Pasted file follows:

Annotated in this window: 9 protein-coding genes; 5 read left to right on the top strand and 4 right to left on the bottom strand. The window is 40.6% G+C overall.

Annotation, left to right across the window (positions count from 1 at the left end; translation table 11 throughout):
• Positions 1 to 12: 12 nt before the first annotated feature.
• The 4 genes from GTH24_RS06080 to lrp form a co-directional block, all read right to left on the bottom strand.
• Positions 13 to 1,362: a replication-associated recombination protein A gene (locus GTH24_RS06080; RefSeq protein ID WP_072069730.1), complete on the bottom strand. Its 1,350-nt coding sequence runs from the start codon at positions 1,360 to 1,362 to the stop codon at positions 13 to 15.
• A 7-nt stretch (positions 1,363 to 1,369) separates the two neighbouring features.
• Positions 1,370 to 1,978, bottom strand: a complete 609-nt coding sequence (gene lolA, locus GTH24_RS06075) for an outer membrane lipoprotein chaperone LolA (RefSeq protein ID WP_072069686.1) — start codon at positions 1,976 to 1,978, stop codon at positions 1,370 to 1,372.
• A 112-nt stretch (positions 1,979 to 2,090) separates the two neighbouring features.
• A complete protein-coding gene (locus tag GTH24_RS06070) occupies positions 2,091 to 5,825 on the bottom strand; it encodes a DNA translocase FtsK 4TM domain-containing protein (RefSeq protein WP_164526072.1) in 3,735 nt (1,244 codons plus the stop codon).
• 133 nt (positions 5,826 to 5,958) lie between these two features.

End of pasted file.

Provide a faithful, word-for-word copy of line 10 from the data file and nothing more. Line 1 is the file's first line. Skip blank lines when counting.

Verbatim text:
• 133 nt (positions 5,826 to 5,958) lie between these two features.